Emily Belle Freeman



Herein Is a Marvelous Thing

John 8:43 - John 12:7

The most bitter times are black.

When I look back at the hardest times in my life, the feeling I remember most is darkness. The sense that the world is closing in, the empty feeling of nothingness, the inability to see clear enough to make simple decisions.

That darkness has a tendency to shroud the soul, preventing all light from penetrating.

In John chapter nine we read of a man in this condition.

This man was blind from birth.  He spent every day in the dark.  Although surrounded by people in every direction, he was completely forgotten and left alone with his trial.  I wonder if there were many times he sat in the black world he lived in and pondered his existence.  I wonder if at times he doubted his ability to go forward.

Were there days when he questioned everything he had been taught, the reality of God, the beliefs which had sustained him through life so far?

I imagine so.

There is a moment of epiphany after the soul has doubted all it knows, when it begins to reach out for solid answers and firm ground.  This moment is defined by one emotion that sustains and creates a desire for change.   Before faith or knowledge is found, before joy or happiness is experienced, before the healing begins, one emotion begins to stir from deep within the depths of despair.


It is the light that will begin to lead through the darkest hour, which will enable us to begin to move forward along the darkened path.

It was this light that the blind man sought.

Sometimes this epiphany, this small portion of hope, will bring a change in perspective.  This change simply helps us to evaluate the situation from a different view than we have previously seen.  We are given small portions of knowledge, line upon line, as we work through the abyss.

The blind man experienced this process.

The Lord simply changed his point of view.

Dust was turned into clay.  Simple.  And then he was told to go to a place of healing, Siloam, and wash–– an ordinary technique that symbolizes so much.  Wash.  Let go, rid yourself of what is holding you back, and heal.

The man’s eyes were opened.  He could see.

I think about his story and realize that there are so many times in my life that I have prayed for the Lord to touch my eyes so I might see.

In the darkness of the night I have wept and pled for sight.

Those moments have found me praying that the Lord will help me see the reason for the trial and what I am supposed to learn.

Sometimes the light is slow in coming.   When the reason for the pain is not forthcoming,  I often wonder if I have the strength to endure.

There are times when a burden will exhaust our energy so much we can’t even begin to remember what it feels like to have faith.  Although we trust that Christ lives, we may have a hard time believing that we will ever get past the point we are at.  In those moments, when we can't see the end from the beginning, when the light seems beyond our reach, when we wonder if we have been forgotten we must remember one unchanging truth...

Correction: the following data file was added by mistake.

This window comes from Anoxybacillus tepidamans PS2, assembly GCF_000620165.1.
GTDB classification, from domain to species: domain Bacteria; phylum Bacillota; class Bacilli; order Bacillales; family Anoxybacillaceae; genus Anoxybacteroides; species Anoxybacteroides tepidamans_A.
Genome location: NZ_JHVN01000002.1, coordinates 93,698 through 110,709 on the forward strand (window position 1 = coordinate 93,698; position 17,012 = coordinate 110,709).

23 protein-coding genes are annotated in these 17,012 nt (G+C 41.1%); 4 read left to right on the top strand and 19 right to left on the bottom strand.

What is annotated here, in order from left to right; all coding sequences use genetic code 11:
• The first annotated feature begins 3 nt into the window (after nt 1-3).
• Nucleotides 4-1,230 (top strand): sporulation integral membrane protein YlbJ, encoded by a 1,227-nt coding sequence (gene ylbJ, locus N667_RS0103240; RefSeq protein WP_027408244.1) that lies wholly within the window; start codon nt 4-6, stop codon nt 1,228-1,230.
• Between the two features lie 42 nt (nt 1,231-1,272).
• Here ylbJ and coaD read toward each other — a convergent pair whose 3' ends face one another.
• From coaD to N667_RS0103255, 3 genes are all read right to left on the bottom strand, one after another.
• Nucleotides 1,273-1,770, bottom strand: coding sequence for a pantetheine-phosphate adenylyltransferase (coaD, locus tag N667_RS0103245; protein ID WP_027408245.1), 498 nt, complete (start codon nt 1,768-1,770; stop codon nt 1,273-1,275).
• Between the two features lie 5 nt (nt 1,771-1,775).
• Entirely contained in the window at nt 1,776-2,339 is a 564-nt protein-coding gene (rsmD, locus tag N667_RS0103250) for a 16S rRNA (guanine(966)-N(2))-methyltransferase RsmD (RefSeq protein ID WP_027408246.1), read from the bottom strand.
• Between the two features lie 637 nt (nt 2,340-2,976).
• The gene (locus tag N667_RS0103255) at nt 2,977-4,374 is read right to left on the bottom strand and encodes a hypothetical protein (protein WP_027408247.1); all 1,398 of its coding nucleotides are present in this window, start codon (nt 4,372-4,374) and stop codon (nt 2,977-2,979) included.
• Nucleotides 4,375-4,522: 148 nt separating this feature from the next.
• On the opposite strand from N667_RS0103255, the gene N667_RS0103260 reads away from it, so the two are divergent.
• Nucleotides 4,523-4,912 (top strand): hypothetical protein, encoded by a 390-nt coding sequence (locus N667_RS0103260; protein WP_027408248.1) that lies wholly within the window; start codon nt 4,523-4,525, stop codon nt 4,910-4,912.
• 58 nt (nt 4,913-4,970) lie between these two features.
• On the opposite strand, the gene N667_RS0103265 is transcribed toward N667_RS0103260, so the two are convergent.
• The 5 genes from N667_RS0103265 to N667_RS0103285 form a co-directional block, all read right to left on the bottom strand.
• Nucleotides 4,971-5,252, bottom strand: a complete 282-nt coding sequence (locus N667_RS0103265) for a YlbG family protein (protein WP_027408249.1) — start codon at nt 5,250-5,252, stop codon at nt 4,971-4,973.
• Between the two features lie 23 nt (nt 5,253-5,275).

The Lord will not leave us to struggle alone.

Heber J. Grant gave this sweet promise, “The Lord be always near you.  You will feel His very presence.  In the hour of tribulation, the Lord be near you.”  (First Presidency Message, in Conference Report, Apr. 1942)

In the hours of greatest tribulation we can feel the Lord’s presence.  He will bring us comfort and He will be our strength.  Most important, He will give us the hope we need to move forward when hope is gone.  Hope that will change our perspective and allow us to see things in a different light.

It doesn't mean we won't have to experience the trial...it means we won't have to bear it alone.

When the apostles asked Christ why the blind man was blind, He answered that it was for one reason, “that the works of God should be made manifest in him.”  (John 9:3)

Never underestimate the purpose of the trial.

The works of Christ will be made manifest in your life.  It is through adversity that we experience the sweetest parts of the atonement.  It is what allows us to experience the healing power of Jesus Christ.  It is what strengthens our testimony of the reality of Christ and enables us to eventually help lift the hands of another.

Elder Holland once said, “On those days when we have special need of heaven’s help, we would do well to remember one of the titles given to the Savior. . .An high priest of good things to come.” (Jeffrey R. Holland, “An High Priest of Good Things to Come,” Ensign, No. 1999, 36)

If you are in the midst of the hard times... If you are having trouble making even the most simple decisions... If you surrounded by darkness and wonder if the light will ever come... Allow your heart to hope.

The Savior is real. He will not leave us to struggle in blindness. In your moments of greatest reaching He will be there ––open your heart and feel His gentle touch, open your eyes and see His hand in your life.

He is the High Priest of Good Things to Come. He is the light that will lead through the darkest hour. He offers the strength that will enable you to begin to move forward along the darkened path.

Turn to Him.

"Herein is a marvelous thing...he hath opened mine eyes."

(John 9:30)


Emily Freeman